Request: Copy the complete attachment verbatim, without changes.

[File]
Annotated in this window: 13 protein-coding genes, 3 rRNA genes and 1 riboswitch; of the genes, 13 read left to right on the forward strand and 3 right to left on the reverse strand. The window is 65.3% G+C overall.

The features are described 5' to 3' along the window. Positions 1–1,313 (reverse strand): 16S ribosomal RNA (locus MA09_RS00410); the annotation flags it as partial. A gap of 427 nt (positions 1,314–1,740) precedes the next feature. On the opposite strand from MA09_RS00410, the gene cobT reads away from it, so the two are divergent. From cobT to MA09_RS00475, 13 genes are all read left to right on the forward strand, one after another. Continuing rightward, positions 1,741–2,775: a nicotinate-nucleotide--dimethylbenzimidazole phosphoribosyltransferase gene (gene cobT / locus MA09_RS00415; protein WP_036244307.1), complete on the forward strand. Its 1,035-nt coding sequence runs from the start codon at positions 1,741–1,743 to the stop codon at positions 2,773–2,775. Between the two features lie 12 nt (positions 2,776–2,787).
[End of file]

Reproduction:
Annotated in this window: 13 protein-coding genes, 3 rRNA genes and 1 riboswitch; of the genes, 13 read left to right on the forward strand and 3 right to left on the reverse strand. The window is 65.3% G+C overall.

The features are described 5' to 3' along the window. Positions 1–1,313 (reverse strand): 16S ribosomal RNA (locus MA09_RS00410); the annotation flags it as partial. A gap of 427 nt (positions 1,314–1,740) precedes the next feature. On the opposite strand from MA09_RS00410, the gene cobT reads away from it, so the two are divergent. From cobT to MA09_RS00475, 13 genes are all read left to right on the forward strand, one after another. Continuing rightward, positions 1,741–2,775: a nicotinate-nucleotide--dimethylbenzimidazole phosphoribosyltransferase gene (gene cobT / locus MA09_RS00415; protein WP_036244307.1), complete on the forward strand. Its 1,035-nt coding sequence runs from the start codon at positions 1,741–1,743 to the stop codon at positions 2,773–2,775. Between the two features lie 12 nt (positions 2,776–2,787).